Sandy Koufax: A Lefty’s Legacy

Book Reviews | Feb 16th, 2007

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Author: Jane Leavy
Publisher: HarperCollins
Genre: Biography/Sports
Pages: 288
Retail Price: 0.00
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Writing a thorough biography is never easy when your subject is an uncooperative recluse, but Jane Leavy does a superb job nonetheless. Speaking with hundreds of friends and former teammates, she is able to weave a beautiful tapestry of one man’s unforgettable career.

Each chapter, cleverly alternating with a play-by-play account of his perfect game, paints a wonderfully realistic portrait of Koufax’s ascent from wild southpaw to one of baseball’s greatest control pitchers. The tale of this reluctant hero is set against the times in which he played, and this book is as much a history of baseball during the 50s and the tumultuous 60s as it is about Koufax’s accomplishments.

More so, Leavy succeeds at explaining this personality, this cult icon who has been a mystery to sportswriters and fans (and even his friends and teammates!) for over 50 years. While she respects his privacy and doesn’t venture anywhere near his personal life (practically nothing is written about his marriages or family, and the longtime rumors surrounding his sexual orientation is respectfully never brought up), after reading this book, you get the strong sense that you understand him better. Or at least, you can appreciate better the pain he went through, both emotionally as an outsider in a very public arena who longed for normalcy when expected to be a legend, and physically as he forced his body to the uttermost limits.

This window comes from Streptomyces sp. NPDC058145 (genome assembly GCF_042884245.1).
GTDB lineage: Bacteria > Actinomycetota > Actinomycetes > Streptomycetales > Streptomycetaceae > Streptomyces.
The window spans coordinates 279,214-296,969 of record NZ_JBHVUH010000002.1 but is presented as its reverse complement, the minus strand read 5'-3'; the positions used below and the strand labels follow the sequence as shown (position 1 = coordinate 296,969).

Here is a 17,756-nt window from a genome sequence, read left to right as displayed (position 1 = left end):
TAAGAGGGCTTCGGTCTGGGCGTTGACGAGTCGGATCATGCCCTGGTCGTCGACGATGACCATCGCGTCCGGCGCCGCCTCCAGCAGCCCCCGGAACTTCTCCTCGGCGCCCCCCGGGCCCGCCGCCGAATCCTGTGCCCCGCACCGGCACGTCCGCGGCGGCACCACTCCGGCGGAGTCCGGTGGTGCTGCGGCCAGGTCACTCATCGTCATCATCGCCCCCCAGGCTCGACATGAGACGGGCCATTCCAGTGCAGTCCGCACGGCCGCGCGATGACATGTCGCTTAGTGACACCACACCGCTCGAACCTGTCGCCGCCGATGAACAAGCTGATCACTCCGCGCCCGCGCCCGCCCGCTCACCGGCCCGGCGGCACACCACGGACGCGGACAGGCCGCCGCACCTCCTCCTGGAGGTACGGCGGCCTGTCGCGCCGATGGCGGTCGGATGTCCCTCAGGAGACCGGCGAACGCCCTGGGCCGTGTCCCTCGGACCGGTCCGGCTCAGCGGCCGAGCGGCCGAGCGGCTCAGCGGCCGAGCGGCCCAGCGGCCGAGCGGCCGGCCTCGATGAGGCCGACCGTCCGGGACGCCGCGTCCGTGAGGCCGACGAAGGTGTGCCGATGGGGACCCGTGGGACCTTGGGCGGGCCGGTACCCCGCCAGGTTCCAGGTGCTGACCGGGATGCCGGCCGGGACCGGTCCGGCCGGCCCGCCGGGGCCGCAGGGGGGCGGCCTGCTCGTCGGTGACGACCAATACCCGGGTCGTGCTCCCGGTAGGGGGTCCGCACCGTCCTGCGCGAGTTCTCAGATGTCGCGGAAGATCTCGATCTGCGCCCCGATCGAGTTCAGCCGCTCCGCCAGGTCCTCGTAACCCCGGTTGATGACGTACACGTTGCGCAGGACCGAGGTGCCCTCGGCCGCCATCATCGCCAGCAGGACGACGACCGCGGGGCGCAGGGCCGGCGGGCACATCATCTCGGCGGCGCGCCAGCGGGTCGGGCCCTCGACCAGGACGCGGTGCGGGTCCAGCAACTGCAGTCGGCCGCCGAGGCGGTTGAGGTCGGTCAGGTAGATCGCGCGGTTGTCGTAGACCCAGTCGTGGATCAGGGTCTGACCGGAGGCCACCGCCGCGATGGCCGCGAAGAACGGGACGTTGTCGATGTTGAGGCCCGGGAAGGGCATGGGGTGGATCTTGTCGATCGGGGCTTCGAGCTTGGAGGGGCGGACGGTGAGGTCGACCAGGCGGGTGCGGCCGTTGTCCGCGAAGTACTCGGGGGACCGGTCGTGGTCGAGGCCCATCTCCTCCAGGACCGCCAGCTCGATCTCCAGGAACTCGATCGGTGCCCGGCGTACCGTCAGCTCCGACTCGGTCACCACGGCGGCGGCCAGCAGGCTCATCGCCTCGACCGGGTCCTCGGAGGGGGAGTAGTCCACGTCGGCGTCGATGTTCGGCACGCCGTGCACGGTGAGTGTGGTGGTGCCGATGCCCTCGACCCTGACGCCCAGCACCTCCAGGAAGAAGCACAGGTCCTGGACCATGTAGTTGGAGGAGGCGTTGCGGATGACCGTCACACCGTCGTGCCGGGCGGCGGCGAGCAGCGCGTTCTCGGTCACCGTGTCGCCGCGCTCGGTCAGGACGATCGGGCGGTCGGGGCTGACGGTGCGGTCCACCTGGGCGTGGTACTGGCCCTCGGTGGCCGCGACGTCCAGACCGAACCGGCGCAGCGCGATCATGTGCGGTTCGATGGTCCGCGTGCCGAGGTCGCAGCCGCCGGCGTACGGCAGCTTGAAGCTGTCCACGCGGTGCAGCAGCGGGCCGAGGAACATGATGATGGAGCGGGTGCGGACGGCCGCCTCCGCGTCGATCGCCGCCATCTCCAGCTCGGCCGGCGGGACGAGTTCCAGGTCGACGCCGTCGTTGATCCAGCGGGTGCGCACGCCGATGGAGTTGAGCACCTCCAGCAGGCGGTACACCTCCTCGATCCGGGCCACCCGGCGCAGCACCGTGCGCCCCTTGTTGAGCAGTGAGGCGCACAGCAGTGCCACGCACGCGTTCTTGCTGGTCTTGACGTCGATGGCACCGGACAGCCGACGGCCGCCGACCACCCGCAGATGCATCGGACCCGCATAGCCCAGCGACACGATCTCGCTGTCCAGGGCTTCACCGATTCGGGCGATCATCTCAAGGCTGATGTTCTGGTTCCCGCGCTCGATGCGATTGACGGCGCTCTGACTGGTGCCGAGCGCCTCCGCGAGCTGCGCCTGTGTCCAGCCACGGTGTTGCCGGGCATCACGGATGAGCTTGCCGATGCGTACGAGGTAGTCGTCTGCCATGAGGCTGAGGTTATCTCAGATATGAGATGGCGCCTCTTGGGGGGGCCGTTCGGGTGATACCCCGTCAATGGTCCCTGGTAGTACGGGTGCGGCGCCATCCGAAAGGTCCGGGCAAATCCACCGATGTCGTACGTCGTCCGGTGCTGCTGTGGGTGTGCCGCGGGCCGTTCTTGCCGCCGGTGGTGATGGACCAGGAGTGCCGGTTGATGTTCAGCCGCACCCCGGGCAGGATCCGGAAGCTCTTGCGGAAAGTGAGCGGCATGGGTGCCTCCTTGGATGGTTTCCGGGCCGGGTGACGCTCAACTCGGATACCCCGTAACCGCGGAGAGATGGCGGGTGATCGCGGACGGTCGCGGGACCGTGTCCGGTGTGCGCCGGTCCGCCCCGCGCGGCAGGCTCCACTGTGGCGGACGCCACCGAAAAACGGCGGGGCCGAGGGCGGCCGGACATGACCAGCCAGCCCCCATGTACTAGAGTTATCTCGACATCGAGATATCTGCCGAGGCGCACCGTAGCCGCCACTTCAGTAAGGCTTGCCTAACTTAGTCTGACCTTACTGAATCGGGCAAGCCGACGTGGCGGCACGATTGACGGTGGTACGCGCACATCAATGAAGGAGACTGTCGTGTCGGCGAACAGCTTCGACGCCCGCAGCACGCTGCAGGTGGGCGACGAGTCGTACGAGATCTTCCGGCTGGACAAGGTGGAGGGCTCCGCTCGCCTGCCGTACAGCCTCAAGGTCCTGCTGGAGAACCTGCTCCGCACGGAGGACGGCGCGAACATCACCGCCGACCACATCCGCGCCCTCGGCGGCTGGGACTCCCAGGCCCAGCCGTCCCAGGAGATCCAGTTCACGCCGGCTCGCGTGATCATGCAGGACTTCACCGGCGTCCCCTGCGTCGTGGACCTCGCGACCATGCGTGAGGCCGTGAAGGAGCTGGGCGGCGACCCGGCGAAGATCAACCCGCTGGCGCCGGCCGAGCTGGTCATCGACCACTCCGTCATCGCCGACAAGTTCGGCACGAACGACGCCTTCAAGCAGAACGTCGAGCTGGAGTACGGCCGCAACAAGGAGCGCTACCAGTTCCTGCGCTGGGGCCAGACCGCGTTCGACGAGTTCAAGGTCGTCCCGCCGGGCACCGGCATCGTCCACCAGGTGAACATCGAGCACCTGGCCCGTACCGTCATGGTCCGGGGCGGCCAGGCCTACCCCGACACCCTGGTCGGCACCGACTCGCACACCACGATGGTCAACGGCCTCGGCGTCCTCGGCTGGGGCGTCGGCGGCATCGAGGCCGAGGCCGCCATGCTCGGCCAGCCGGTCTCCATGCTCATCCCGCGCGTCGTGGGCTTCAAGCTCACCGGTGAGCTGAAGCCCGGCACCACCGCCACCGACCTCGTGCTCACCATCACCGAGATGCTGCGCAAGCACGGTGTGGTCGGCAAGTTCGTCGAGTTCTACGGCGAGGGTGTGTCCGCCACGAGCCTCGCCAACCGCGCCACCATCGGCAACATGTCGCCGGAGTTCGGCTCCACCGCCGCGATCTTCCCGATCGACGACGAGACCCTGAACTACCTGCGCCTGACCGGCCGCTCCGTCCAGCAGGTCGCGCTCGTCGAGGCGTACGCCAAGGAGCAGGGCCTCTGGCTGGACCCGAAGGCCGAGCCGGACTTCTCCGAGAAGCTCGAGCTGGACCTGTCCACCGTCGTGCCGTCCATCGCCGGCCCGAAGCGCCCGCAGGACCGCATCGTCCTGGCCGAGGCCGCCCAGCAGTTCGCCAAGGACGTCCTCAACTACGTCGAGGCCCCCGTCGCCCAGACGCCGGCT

I would be lying if I said I didn’t hope for more juicy tidbits. Maybe it’s our tabloid/Hollywood Access culture, or our inexplicable sense of entitlement, but deep down we want to learn every little personal detail of our celebrities. Leavy, in a rare act of decency and self-restraint largely unknown to journalists, doesn’t bow to our greedy desires and offers up only a classy, professional tribute to one of our classiest, most professional figures. For that reason, her book will feel incomplete to many, but for real fans of Sandy, a biography that preserves his mystery is the most honorable biography that he deserves.

Bottom Line: A respectful bio on one of my heroes.
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